Paul Citroen was also a genuine art educator. He was one of the founders of the Nieuwe Kunstschool, which is still a source of inspiration for Dutch education in art and design, not least for the AKI academy in Enschede. It is gratifying and appropriate that a large part of the Citroen collection is looked after by the University of Twente, which, since its foundation has put a lot into art and culture as essential components of human existence. The works in the Citroen collection are used and enjoyed by the university community. This publication is intended to open the collection up to a wider audience and to demonstrate how grateful we are to be able to share in Paul Citroen’s love of and dedication to art.
The Paul Citroen collection at the UT
The Paul Citroen collection consists of work by Paul Citroen himself and works by artists such as Appel, Corneille, Alechinsky and Hundertwasser that he was given or bought. Archival research by historian Hiska Bakker showed that the collection was acquired by the UT in a roundabout fashion and in three parts. When the new Overijssel provincial government building was completed in Zwolle in the early seventies, there were not enough works of art available to ‘decorate’ the official areas. The provincial government got in touch with Paul Citroen, who loaned them over 150 works from his own collection. The remaining 28 works were then offered to Twente University of Technology, the forerunner of the University of Twente. Twente made a selection from the works that were rejected by the provincial government. At the end of 1972, twenty works, primarily paintings (Bouthoorn, Citroen, Bleijenberg) were transported to Enschede, the other eight were returned to Citroen.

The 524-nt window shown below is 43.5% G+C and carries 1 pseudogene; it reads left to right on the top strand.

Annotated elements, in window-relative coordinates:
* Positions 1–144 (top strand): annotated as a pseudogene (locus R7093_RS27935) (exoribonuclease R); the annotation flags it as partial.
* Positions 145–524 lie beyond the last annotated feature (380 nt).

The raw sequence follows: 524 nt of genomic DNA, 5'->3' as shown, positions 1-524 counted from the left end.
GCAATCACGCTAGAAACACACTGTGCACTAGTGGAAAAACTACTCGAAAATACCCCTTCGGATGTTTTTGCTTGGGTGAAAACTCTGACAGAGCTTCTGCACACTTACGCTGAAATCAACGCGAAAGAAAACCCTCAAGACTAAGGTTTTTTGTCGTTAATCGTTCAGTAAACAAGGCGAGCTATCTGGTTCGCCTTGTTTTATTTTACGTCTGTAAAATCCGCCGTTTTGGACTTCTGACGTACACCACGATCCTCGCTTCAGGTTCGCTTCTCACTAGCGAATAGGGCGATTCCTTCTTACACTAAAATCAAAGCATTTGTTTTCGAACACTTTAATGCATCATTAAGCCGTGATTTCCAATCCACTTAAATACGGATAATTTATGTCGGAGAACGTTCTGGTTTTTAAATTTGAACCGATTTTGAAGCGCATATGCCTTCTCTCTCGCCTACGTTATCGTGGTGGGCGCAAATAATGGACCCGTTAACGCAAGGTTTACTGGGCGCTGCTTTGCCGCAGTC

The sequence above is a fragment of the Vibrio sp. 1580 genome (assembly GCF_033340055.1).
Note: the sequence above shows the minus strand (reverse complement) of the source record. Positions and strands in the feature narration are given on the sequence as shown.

In 1973 Twente University of Technology borrowed another 53 works from the Paul Citroen collection, mainly prints by Appel, Bissière and Corneille, as well as no fewer than eight etchings and lithographs by Hans van Efferen. In early March, another five works that had previously been rejected were added. This resulted in a total of 78 works.
From the beginning, the collection has been on display in the university library in the Vrijhof building. Oral tradition has it that the collection is to stay together on display in a public area. It was laid down in the loan agreement between the Province of Overijssel and Citroen.
In 1978, the Province of Overijssel bought all the works on loan. Twente University of Technology asked its own Advisory Committee for the Purchase of Individual Works to make a selection of work that was eligible for purchase. It was not until after Paul Citroen’s death in 1983 that Twente University of Technology actually purchased all 78 works in 1986.
More info: H.A. Bakker, Universiteit Twente Collectie Citroen. Enschede, 2005. Book, 80 p. Source reference: Sipke Huismans, former Chairman of the Advisory Committee for Visual Arts University of Twente, 2005.